How this works is that as soon as you enter a web page a cookie is automatically placed onto your browser and companies can show you their ads wherever you go. I know this sounds a little bit creepy but it is a good tool to have as it is a constant reminder of your presence toward your customers. Use this tool to promote upcoming promotions, offer special discount codes or even reminding your customers of items they were once browsing in your store.

This blog post by InstanteStore tells you how you can use a remarketing tool to boost sales!

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Facebook Sneaks Into China With New App Colorful Balloons

China has long been a super guarded place, more so when it comes to the internet and freedom of speech. Their citizens have to rely on using VPNs (Virtual Private Networks) to get around the Great Firewall. Needless to say, Facebook is not available freely in China. But that hasn’t stopped the company from trying.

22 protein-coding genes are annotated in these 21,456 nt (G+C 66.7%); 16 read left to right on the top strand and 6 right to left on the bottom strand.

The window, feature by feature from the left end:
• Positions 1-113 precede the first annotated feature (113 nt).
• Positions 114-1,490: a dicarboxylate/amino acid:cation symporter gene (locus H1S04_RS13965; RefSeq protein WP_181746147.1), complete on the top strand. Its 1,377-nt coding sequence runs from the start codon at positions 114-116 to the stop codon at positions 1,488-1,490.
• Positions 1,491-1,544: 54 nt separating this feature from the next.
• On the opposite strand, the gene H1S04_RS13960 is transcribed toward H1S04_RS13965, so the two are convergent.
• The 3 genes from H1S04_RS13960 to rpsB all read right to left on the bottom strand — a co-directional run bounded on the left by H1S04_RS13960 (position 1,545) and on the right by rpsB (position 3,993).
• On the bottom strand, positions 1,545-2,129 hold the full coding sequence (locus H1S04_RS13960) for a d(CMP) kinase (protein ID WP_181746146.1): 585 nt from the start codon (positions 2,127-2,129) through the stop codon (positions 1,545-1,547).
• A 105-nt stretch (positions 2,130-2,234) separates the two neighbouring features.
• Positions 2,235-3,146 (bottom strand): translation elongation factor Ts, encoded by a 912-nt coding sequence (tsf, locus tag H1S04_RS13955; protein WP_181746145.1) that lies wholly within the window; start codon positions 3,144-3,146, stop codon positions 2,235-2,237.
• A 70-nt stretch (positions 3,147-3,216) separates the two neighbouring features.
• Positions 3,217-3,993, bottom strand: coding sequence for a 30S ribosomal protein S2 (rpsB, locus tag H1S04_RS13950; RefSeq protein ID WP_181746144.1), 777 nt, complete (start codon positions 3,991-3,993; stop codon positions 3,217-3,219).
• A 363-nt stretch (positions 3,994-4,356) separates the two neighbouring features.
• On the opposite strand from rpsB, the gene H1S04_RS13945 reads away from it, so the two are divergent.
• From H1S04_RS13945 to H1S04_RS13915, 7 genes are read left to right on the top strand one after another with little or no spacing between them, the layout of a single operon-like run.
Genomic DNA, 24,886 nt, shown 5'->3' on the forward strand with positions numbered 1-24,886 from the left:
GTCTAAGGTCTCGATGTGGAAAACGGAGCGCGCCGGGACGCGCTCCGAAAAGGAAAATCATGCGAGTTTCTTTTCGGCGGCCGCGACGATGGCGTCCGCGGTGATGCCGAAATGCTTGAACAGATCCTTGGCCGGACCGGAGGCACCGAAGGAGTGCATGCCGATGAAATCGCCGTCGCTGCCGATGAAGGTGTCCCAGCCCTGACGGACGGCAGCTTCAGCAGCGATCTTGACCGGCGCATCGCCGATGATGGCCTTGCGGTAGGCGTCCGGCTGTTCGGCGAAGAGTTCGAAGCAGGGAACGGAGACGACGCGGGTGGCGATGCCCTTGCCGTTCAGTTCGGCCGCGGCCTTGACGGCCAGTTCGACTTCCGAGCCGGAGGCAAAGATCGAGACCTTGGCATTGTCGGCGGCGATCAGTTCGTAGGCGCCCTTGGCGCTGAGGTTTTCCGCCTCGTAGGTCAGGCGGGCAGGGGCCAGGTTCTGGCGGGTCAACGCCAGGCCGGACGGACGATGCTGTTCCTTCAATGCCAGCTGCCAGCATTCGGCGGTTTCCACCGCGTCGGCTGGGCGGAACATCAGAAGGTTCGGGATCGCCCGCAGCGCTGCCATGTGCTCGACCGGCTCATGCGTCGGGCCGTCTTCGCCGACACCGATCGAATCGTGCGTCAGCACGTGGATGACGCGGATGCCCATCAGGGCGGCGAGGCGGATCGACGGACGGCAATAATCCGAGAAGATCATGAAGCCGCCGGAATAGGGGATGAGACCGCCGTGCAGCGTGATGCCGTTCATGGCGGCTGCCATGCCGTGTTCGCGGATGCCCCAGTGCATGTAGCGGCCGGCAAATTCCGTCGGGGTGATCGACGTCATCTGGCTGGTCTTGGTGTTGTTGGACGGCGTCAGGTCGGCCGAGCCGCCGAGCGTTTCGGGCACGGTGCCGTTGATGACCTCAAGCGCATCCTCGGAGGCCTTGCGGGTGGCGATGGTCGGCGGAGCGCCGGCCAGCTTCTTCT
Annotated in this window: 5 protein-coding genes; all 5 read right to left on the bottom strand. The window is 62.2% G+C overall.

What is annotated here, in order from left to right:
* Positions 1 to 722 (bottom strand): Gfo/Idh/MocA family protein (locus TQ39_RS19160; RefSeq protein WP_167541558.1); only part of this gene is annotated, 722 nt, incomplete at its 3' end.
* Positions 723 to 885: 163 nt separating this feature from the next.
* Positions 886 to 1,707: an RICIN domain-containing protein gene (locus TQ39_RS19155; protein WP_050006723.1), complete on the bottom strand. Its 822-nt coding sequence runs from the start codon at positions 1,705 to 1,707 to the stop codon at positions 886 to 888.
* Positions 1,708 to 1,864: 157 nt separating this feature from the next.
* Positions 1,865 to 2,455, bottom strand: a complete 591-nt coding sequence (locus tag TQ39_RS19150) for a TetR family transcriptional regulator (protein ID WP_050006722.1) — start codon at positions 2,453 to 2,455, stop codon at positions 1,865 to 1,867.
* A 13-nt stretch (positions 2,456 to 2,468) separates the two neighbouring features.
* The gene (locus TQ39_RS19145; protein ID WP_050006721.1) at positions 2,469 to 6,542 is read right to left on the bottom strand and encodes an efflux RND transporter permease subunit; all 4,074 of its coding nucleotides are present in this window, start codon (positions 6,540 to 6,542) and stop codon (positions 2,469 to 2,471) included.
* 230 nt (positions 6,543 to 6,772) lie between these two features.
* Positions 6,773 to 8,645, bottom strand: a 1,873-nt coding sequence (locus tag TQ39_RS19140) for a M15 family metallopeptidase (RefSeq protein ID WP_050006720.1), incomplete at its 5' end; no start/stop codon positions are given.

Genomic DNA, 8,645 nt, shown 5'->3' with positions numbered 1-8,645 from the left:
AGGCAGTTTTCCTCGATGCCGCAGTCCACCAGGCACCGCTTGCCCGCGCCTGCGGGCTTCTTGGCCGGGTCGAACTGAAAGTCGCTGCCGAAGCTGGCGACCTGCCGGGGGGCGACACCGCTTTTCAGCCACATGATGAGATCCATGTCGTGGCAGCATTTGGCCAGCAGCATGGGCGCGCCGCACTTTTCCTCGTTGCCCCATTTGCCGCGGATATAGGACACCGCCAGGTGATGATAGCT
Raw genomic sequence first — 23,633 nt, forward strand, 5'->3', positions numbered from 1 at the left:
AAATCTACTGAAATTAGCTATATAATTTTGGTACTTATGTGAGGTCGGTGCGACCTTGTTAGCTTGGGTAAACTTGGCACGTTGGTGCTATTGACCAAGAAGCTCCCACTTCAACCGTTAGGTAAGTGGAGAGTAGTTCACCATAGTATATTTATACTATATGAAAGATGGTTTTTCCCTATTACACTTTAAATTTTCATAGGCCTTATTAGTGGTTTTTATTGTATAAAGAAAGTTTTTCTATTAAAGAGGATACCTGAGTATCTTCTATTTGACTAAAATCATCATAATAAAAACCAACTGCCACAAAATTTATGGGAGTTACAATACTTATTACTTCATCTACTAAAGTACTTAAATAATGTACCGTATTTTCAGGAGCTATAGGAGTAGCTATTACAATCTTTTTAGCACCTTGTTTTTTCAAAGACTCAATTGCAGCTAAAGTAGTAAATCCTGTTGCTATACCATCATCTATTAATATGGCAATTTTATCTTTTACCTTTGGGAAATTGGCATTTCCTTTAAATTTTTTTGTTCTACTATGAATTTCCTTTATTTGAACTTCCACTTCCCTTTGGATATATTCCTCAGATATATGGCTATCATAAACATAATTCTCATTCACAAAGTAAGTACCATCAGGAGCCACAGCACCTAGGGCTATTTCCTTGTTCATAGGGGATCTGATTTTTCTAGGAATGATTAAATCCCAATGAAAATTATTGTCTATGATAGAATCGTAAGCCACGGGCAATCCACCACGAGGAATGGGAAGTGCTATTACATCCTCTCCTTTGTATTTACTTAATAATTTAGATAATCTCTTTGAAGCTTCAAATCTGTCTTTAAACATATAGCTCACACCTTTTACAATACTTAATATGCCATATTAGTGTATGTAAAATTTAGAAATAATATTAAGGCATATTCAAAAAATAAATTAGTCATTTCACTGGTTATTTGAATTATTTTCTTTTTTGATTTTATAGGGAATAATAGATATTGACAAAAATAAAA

In a surprise move, Facebook has made and released an app just for China – where Mark Zuckerberg’s social network has been blocked since 2009.

Facebook’s China app, launched stealthily into the local app store under a company pseudonym, is a photo-sharing service called Colorful Balloons. The New York Times first spotted and reported on the app after verifying that it was indeed made by Facebook.

The Colorful Balloons app is actually a walled-off, China-only version of Facebook Moments, the spin-off app dedicated to photos that was first introduced mid-2015.

“We have long said that we are interested in China, and are spending time understanding and learning more about the country in different ways,” Facebook said in a statement to the New York Times.

The furtive Facebook app actually hit China in May, but its origins were only discovered yesterday.